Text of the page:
Tears of the Kingdom Fixes the Most Infuriating Thing About Elden Ring

No build? No problem.

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The Ultimate Guide to 'Zelda: Tears of the Kingdom'

There’s very little punishment for dying in The Legend of Zelda: Tears of the Kingdom. That’s a good thing because you will be doing it rather often.

The long-awaited sequel to 2017’s enormously influential Breath of the Wild doesn’t want to waste your time on backtracking or retracing your steps. If you get caught off guard by a gaggle of dancing pigmen or a centaur with a chip on his shoulder, you’ll respawn a short distance away — close enough to re-engage if you choose, but also free to avoid conflict entirely. Fast-travel points number in the hundreds and most of the shrines and caves in Tears of the Kingdom are conveniently bite-sized.

You can play Tears of the Kingdom for 30 minutes and make meaningful progress. Or you can piss away six hours to build a giant dude with a flaming dong. There are so many things to do and so many ways to do them.

But most importantly, despite all these distractions, you won’t feel like you’ve lost your edge in Tears of the Kingdom if you spend the weekend hunting for rare armor or spelunking in caves — or even if you put your Switch down for a couple of days.

The same can’t be said for 2022’s Game of the Year: FromSoftware’s expansive action RPG Elden Ring. Its vast world, non-linear storytelling, and bottomless well of secrets have a great deal in common with both Breath of the Wild and Tears of the Kingdom. It was one of the rare games to become a mainstream pop-culture obsession for months — like Animal Crossing: New Horizons, and Among Us. (And, presumably, Tears of the Kingdom.)

Here’s the thing, though: It’s awfully hard to come back to Elden Ring after taking a break because your skills will vanish faster than a Marvel actor’s abs once filming’s done.

FromSoftware / Max Fleishman for Inverse

While plenty of players devoured Elden Ring in its entirety, many others left their journey through the Lands Between unfinished. Perhaps they bounced off the game because of the intricate challenge of its combat, or because they lost valuable items and progress one too many times.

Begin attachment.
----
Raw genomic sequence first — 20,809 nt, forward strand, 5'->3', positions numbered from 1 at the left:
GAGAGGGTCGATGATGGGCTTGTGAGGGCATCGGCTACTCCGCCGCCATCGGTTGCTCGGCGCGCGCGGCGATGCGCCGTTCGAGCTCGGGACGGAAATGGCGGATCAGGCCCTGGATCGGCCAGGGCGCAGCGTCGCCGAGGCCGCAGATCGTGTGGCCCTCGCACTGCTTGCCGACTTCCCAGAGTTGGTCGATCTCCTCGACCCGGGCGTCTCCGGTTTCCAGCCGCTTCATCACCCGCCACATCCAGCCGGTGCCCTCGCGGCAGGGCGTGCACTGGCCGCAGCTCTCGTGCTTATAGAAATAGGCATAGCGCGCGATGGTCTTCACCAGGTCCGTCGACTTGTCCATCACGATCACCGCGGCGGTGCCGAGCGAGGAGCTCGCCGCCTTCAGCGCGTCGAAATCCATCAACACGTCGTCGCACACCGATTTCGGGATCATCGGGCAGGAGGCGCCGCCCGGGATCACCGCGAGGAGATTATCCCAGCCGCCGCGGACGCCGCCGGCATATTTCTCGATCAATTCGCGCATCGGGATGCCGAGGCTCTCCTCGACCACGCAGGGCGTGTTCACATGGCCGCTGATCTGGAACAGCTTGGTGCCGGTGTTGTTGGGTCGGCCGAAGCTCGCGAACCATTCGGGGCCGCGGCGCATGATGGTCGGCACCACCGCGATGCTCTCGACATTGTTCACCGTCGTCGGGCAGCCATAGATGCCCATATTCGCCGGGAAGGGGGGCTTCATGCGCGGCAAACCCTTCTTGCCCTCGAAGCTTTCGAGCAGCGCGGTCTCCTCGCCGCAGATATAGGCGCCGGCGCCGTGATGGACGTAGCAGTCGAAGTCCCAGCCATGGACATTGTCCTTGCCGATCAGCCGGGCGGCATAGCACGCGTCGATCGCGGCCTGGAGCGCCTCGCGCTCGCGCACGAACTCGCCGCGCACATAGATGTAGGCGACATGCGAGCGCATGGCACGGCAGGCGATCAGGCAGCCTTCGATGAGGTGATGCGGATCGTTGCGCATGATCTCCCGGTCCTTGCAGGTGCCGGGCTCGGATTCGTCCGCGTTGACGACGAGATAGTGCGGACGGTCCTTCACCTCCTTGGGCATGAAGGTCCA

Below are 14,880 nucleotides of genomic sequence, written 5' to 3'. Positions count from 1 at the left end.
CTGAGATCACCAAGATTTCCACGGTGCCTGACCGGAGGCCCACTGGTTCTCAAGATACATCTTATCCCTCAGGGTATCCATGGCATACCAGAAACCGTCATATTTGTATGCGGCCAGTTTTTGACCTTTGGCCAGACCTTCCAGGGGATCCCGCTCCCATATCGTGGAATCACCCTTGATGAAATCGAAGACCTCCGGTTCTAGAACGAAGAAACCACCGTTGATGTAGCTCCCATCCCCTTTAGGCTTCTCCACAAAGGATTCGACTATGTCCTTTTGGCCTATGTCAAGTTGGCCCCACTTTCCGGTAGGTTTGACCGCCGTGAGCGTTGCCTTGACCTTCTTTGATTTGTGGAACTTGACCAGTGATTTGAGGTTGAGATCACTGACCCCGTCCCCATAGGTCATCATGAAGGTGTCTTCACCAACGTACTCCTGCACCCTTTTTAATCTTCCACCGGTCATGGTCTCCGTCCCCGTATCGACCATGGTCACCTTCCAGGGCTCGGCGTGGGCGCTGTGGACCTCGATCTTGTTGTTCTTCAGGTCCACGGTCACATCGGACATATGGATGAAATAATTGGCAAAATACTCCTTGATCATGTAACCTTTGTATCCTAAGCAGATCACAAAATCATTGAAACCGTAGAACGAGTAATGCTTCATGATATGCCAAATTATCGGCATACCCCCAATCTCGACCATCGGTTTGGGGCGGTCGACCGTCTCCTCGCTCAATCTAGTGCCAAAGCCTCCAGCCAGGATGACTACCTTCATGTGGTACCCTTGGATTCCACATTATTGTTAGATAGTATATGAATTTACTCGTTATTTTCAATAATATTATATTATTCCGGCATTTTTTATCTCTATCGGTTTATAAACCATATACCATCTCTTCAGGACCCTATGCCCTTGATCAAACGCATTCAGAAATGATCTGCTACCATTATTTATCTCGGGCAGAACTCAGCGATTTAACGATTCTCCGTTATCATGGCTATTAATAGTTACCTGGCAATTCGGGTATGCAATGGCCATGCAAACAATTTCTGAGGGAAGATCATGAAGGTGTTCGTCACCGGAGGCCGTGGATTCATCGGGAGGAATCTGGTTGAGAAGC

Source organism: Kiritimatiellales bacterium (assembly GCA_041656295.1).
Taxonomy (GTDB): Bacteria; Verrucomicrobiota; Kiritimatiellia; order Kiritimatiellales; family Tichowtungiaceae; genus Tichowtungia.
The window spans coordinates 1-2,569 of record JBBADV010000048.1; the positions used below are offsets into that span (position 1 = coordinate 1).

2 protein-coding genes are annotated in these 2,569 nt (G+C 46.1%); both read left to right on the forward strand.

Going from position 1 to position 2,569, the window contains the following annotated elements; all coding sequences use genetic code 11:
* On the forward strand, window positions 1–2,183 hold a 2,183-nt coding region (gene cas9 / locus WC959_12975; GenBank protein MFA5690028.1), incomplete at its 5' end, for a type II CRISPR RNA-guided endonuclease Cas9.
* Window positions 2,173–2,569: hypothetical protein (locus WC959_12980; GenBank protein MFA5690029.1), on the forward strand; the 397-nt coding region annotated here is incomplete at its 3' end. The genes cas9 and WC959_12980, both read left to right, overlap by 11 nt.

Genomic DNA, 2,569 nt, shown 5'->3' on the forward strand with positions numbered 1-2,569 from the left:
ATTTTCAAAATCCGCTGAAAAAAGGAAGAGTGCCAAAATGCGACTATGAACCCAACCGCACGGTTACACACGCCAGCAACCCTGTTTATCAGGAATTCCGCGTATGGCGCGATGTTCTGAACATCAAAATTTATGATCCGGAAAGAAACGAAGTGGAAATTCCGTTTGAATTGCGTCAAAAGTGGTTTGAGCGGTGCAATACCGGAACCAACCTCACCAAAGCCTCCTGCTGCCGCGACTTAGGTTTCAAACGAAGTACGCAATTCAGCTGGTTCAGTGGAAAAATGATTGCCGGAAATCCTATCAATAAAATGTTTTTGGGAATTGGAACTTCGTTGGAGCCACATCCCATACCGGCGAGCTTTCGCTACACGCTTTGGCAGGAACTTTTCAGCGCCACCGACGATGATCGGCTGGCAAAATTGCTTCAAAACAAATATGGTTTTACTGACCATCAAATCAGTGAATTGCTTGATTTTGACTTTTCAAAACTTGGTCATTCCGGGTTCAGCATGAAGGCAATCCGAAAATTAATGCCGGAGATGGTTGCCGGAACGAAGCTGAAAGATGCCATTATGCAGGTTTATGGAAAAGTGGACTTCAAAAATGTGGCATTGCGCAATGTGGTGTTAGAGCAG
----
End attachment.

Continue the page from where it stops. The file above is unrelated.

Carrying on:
Though you can customize your character in Elden Ring to your liking, your ability to do so depends largely on your build, and developing a build requires you to grind souls, the in-game currency that you exchange for level-ups and stat points. It’s all very well and good to be told by Dark Souls fanboys that you “just” need to create a Bleed build, or a Rot build, or a mage build. But doing so requires a significant investment of time — and considerable skill.

Yes, you can fluke into finding powerful weapons, armor, and accessories at a fairly low level while you’re exploring the Lands Between. But your current stat levels may be far too low to actually equip these items without several more hours of grinding. (And you can only take down that sleeping dragon for a bunch of cheap souls once per playthrough.)


The opposite is true in Tears of the Kingdom, which prioritizes ingenuity and inventiveness in the early game in a way that FromSoft’s masterpiece doesn’t. The Fuse ability allows you to upgrade any weapon or shield using animal parts and other easy-to-find resources. Even some of the game’s most challenging enemies, like Gloom Hands, can be easily taken out with foraged resources like fruit and mushrooms. If you’re having a tough time exploring one area, you can usually find resources in another that will help you progress.

The game’s cooking mechanic, carried over from Breath of the Wild, can hide a multitude of sins. Do you stink at parrying? Just scarf some apples, whenever you want. No shirt in a snowstorm? No worries my dude! Munch on some chilis and mushrooms and be on your way.

In Tears of the Kingdom, you can easily find items to defeat enemies without rising to a specific skill barrier. Instead, the game rewards you for experimenting with its core mechanics. It isn’t a friction-free experience — the Game Over music will become a familiar lullaby — but your progression and enjoyment aren’t tethered to the quality of your build. Nintendo’s design ethos isn’t about making you feel like a bad-ass mofo, it’s about having fun — even if it might feel like “cheating” sometimes. And that comes through in every aspect of Tears of the Kingdom.

So if you loved your time with Elden Ring, but fell off it at some point, I’d urge you to give Tears of the Kingdom a try. It’s every bit as vast and full of surprises, but you can make meaningful progress in bite-sized chunks — and you don’t even have to “git gud” to do it. Just get some rockets instead.

“It's dangerous to go alone!” Check out more of Inverse’s Tears of the Kingdom coverage:

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